Wednesday, April 15, 2015

Tutorial: Literal as an array of characters

In this tutorial we will see how could we read the literal a character by character.

Let's consider the simple example: we will read each literal character and print it on the screen.

import extensions.

// ...

        var l := "Hello world".
        var i := 0.
        while (i < l length)
        [
            console write:(l@i).
            
            i := i + 1.
        ].

Let's make our example a little bit more difficult:

        l := "Привет Мир".
        var i := 0.
        while (i < l length)
        [
            console write:(l@i).
            
            i := i + 1.
        ].

The first loop works but the second one fails.

Let's find what breaks our code.

Starting from 1.9.19 LiteralValue is UTF-8. So the literal is actually twice as long. All Russian characters are encoded by two bytes. So why the code was not broken in the first loop? Because CharValue is UTF-32. It has enough place to store any Unicode characters. But when we read the second byte CharValue raises the exception because the code is invalid.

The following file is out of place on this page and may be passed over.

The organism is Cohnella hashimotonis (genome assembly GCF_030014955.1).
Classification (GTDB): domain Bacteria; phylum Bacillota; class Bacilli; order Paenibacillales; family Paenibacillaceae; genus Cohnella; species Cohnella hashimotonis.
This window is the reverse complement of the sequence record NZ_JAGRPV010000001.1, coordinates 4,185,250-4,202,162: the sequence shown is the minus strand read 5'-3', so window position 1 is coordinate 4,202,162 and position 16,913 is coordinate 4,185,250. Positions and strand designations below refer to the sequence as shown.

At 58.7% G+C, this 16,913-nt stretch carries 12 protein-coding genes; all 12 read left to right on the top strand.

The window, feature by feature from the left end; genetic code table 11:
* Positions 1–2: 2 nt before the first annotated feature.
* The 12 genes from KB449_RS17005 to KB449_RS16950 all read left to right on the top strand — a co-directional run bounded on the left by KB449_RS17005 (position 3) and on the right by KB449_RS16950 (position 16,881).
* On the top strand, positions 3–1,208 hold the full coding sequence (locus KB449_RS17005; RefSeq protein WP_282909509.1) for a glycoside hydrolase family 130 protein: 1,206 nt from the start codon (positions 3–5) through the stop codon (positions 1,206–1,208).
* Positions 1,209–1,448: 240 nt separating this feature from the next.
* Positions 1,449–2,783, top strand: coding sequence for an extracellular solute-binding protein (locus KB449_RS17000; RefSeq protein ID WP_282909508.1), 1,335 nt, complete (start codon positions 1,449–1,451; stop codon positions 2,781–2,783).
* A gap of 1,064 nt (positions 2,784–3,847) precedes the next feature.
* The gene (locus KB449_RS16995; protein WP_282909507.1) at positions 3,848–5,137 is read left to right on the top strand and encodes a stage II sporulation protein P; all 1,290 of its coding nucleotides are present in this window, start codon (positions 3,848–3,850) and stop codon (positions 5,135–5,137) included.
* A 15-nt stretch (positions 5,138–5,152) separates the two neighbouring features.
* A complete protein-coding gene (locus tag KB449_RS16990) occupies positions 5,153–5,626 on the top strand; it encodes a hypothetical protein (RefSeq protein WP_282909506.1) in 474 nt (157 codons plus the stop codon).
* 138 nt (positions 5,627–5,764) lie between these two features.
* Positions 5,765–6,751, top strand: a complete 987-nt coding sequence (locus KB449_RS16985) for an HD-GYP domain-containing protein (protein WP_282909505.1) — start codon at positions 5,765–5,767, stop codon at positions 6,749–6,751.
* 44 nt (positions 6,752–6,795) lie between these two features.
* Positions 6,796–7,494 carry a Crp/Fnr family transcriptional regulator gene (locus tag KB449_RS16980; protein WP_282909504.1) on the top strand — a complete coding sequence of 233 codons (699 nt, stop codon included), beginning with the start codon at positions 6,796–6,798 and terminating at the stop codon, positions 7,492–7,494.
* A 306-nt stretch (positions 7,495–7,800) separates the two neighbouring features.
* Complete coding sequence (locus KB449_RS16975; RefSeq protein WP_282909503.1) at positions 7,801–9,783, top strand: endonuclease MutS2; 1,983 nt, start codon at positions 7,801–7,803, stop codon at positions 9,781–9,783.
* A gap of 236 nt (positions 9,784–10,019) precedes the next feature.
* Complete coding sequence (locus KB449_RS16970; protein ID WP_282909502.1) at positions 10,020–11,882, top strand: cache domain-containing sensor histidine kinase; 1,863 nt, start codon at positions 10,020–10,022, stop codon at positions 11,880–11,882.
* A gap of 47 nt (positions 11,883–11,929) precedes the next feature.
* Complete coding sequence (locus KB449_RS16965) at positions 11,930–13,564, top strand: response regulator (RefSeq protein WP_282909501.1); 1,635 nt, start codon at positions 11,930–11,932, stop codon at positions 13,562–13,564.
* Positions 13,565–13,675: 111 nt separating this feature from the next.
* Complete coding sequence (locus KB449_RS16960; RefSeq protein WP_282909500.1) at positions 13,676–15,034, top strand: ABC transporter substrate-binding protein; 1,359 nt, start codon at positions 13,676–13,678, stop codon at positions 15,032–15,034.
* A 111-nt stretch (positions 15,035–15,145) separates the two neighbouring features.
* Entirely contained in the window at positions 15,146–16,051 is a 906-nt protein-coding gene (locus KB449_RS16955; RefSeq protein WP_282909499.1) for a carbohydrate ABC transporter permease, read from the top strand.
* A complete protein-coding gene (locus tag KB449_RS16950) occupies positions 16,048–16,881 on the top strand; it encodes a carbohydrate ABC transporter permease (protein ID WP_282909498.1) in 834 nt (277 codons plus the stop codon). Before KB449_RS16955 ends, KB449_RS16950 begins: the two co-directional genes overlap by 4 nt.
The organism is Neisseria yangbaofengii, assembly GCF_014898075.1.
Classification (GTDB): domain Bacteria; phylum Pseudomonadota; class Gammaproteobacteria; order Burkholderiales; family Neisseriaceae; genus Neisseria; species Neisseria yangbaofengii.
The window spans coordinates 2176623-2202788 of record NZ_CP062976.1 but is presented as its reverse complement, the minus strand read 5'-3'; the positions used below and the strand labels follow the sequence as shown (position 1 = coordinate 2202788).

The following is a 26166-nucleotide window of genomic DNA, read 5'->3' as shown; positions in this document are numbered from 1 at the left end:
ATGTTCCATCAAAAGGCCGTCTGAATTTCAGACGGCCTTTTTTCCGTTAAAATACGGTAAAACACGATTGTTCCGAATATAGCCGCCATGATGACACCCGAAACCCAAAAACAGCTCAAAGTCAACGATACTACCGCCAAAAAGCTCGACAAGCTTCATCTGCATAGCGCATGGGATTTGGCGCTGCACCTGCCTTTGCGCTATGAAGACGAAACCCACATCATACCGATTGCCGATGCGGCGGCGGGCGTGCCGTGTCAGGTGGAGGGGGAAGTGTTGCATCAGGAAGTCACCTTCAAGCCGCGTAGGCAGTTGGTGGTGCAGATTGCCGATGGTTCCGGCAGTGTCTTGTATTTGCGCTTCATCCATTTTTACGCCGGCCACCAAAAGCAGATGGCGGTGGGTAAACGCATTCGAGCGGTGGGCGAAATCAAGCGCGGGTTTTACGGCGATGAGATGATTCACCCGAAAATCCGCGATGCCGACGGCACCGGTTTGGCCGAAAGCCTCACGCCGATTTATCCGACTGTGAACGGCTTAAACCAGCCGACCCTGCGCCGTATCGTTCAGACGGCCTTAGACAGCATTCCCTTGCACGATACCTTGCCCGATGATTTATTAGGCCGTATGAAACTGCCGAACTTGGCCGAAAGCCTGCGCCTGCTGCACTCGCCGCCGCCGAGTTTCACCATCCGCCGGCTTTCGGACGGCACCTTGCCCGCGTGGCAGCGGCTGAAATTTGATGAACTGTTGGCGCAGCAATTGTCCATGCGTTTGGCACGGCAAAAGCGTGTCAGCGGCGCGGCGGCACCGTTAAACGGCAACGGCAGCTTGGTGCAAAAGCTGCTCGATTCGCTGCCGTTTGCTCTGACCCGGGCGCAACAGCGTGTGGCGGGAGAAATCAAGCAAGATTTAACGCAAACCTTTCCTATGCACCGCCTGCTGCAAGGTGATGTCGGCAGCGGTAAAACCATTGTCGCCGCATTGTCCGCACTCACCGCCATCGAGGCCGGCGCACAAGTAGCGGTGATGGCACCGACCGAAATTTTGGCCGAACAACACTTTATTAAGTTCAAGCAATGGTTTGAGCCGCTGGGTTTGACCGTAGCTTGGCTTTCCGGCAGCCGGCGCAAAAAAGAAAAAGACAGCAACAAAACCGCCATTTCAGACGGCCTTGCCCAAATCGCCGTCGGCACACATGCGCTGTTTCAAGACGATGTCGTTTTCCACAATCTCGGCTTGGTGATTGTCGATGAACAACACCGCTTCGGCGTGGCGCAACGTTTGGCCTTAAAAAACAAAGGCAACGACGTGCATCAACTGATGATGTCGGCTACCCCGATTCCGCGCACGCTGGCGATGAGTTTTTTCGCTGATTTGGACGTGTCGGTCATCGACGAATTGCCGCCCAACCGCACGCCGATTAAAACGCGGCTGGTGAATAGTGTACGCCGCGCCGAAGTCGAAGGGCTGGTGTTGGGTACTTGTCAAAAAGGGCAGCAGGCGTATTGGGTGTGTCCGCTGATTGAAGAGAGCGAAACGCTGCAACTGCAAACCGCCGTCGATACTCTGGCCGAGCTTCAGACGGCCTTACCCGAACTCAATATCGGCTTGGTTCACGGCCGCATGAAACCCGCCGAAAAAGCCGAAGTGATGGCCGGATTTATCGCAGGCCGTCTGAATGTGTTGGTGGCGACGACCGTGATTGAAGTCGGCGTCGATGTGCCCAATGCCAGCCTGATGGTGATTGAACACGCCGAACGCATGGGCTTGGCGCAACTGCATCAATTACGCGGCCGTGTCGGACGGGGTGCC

Note that it would works well if "l" is WideLiteralValue. But we will have the similar problem for Chinese symbols.

Fortunately we could easily fix the problem if we will use CharValue.length method. It returns how much bytes it take to encode the symbol.

        i := 0.
        while (i < l length)
        [
            console write:(l@i).
            
            i := i + l@i length.
        ].

Or we could use an enumerator:

        var enum := l enumerator.
        while (enum next)
        [
            console write:(enum get).
        ].

And the simplest way would be to use extensions'control helper:

       control run:l forEach: (:ch) [ console write:ch. ].

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